Data about WCH within subjects with office hypertension are summarized in Table 5. The prevalence of WCH ranged from ≈10 to ≈50%, depending on the definition of normal for ambulatory BPs and/or on the studied population. All of these studies showed that WCH occurred very frequently, supporting the previous idea that 30–40% of the subjects classified as having hypertension in a medical environment have normal ambulatory BPs.38 Consequently, ABPM has been indicated as the first step for diagnosing hypertension after the detection of an office BP ⩾140/90 mm Hg by current British NICE (National Institute for Health and Clinical Excellence) recommendations.39 Moreover, recent guidelines from the European Societies of Hypertension and Cardiology defined hypertension by both office and ambulatory thresholds and indicates assessing ambulatory BPs to rule out WCH in a broad range of situations, such as grade 1 hypertension at the office or high office BPs in individuals without asymptomatic organ damage and at low cardiovascular risk.40 Furthermore, ambulatory-based assessments of hypertension control are far better than office-based ones, conveying the encouraging message to physicians that the patients are faring better than shown by the data retrieved in in-office evaluations.13 In some specific patients, such as resistant hypertensives, the prevalence of the white-coat effect could be even higher than within the general hypertensive population,24 so assessing ambulatory BPs has also been considered to be the first procedure for diagnosing resistant hypertension.41
Prevalence of masked hypertension in national and international registries
MH is considered to be the opposite of the more commonly recognized WHC. As stated before, the term MH should be used for untreated individuals who have normal office BPs but elevated ambulatory BPs. For treated patients, this condition should be termed masked uncontrolled hypertension.4,15 Assessing the prevalence of MH in whole samples of a population of hypertensives would underestimate the magnitude of the problem. The MH prevalence in population studies averaged 13%19 and was previously estimated as <10% of the global hypertension population (Figure 2). Nevertheless, when looking for MH within office-controlled patients, up to 1 in 3 could have MH. Table 6 shows data regarding the prevalence of MH in various cohorts of controlled hypertensives from the Spanish ABPM Registry.15,21, 22, 23, 24, 25, 26 Table 7 shows corresponding data from other national and international registries, including those mentioned in the WCH section,18,27, 28, 29, 30, 31, 32, 33, 34, 35, 36, 37 and 3 other studies from Sweden, Japan, and France.42, 43, 44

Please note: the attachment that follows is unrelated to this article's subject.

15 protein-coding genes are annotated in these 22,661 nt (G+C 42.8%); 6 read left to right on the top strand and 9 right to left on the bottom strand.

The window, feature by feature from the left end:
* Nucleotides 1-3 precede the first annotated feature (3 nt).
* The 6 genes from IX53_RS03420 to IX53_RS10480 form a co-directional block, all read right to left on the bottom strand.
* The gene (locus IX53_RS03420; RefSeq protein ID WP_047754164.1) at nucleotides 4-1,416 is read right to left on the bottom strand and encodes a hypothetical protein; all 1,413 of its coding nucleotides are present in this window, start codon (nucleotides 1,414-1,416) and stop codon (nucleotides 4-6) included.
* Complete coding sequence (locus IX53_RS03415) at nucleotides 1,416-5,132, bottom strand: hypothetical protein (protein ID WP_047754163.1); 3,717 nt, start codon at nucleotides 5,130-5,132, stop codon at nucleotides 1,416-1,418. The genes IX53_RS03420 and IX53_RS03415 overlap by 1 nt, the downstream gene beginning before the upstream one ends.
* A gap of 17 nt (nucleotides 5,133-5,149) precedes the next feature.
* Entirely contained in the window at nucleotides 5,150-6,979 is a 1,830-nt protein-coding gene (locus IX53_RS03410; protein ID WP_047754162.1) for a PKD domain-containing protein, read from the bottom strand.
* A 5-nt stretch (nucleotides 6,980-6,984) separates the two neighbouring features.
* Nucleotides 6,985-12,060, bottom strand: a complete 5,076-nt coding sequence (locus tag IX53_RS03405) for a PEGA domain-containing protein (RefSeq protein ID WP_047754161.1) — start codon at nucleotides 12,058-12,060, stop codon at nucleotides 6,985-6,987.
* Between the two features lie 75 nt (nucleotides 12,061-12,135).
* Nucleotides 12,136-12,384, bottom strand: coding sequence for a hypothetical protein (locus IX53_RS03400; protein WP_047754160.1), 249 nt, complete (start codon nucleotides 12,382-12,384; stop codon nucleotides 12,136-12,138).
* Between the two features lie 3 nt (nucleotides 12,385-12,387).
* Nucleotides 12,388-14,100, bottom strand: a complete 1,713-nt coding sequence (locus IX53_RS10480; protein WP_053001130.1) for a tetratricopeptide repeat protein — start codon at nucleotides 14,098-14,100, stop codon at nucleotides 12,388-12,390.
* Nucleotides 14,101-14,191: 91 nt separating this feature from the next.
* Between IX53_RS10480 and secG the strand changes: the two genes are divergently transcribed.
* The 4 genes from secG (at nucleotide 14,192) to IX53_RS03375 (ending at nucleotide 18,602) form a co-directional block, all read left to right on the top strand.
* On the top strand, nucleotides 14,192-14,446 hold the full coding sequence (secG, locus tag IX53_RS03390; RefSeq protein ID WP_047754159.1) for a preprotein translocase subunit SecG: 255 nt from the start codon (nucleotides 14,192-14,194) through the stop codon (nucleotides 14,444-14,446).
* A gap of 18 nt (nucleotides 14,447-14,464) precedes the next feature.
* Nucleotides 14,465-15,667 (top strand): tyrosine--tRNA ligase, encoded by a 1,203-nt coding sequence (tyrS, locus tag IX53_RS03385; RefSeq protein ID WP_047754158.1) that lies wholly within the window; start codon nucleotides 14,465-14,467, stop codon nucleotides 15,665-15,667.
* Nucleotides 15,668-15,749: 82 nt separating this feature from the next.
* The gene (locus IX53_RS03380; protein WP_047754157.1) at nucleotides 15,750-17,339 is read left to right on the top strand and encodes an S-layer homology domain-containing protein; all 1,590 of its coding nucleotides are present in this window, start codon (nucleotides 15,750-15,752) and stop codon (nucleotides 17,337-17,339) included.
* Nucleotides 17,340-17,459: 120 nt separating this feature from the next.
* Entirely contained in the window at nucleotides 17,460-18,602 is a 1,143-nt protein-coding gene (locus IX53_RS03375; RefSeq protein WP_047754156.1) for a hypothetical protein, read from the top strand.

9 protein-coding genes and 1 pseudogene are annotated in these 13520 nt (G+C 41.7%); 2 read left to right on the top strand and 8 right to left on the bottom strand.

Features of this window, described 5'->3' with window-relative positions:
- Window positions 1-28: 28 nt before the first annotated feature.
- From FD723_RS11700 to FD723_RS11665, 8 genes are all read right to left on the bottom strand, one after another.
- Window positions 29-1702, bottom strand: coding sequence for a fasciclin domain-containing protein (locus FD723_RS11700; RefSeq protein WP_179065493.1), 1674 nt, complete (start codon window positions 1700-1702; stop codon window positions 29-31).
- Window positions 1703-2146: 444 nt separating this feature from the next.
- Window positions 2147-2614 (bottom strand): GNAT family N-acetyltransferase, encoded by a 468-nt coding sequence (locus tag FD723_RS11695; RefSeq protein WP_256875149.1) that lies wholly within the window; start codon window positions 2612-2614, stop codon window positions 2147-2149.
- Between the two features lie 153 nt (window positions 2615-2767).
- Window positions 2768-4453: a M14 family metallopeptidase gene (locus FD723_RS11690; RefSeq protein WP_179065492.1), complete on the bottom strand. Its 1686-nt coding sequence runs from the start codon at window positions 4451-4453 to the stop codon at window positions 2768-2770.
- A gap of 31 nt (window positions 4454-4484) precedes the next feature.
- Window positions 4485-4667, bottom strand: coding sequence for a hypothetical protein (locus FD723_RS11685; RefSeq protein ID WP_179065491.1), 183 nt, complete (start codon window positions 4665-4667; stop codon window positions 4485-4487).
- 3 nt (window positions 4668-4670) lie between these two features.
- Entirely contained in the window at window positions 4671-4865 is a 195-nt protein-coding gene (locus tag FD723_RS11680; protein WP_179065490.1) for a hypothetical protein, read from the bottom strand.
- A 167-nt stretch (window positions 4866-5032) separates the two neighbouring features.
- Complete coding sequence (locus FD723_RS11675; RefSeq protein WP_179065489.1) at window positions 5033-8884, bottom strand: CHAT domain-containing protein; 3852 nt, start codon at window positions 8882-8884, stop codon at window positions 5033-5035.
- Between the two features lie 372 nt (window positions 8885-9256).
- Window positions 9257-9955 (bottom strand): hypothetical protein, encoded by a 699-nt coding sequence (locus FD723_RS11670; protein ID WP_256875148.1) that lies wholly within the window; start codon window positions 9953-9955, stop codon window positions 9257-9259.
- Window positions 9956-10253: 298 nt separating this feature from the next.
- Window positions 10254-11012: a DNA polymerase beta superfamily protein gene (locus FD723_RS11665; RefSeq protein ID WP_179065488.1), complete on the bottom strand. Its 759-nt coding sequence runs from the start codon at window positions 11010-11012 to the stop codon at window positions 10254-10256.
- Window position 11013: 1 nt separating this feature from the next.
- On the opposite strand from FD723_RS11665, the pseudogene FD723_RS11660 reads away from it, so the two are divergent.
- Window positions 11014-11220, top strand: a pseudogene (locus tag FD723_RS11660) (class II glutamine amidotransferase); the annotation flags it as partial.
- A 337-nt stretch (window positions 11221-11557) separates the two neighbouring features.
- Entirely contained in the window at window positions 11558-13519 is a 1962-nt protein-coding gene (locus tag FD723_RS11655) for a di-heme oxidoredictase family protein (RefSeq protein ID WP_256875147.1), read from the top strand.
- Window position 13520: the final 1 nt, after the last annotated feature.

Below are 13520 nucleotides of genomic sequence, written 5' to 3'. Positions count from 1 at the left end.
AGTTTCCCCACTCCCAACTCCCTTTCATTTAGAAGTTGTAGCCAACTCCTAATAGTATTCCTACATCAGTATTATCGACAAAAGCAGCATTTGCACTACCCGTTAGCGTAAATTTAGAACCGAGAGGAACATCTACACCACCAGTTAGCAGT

Patients with WCH are at risk of being managed as true hypertensives, undergoing laboratory tests, and overtreatment. On the other hand, patients with MH are at risk of under-detection and under-treatment. Because over one in three office-controlled patients could have MH, predictors of this condition are of key importance to detecting an ambulatory lack of BP control. In a recent analysis of the Spanish ABPM Registry, the clinical profile of patients with MH included male gender, obese, longer duration of hypertension, smoking habit, and diabetes: that is, patients with a high risk of an adverse cardiovascular event. Office BPs in the high-normal range (systolic 130–139 mm Hg and/or diastolic 85–89 mm Hg) also predicted MH.15 These findings were consistent with data from previous studies looking for predictors of MH.19,43,44
Physicians are prone to two types of misclassifications when assessing BP statuses solely at the office. WCH and MH are highly prevalent conditions that could be present in up to one in three patients with seemingly uncontrolled BP and one in three with controlled BP, respectively. Patients with WCH are more frequently women, older, obese and have a low cardiovascular risk profile. Patients with MH are more frequently men, younger, obese, smokers, and have high-normal BPs at their doctor’s office and a higher cardiovascular risk. Nevertheless, many patients with any of these predictors could have WCH or MH. Assessing ambulatory BPs using ABPM (and possibly by home BP monitoring if ABPM is not available) should be encouraged in the current management of hypertensive patients, both for diagnosis and for evaluation of BP control.
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Gorostidi, M., Vinyoles, E., Banegas, J. et al. Prevalence of white-coat and masked hypertension in national and international registries. Hypertens Res 38, 1–7 (2015). https://doi.org/10.1038/hr.2014.149
- ambulatory blood pressure monitoring
- blood pressure control
- masked hypertension
- white-coat hypertension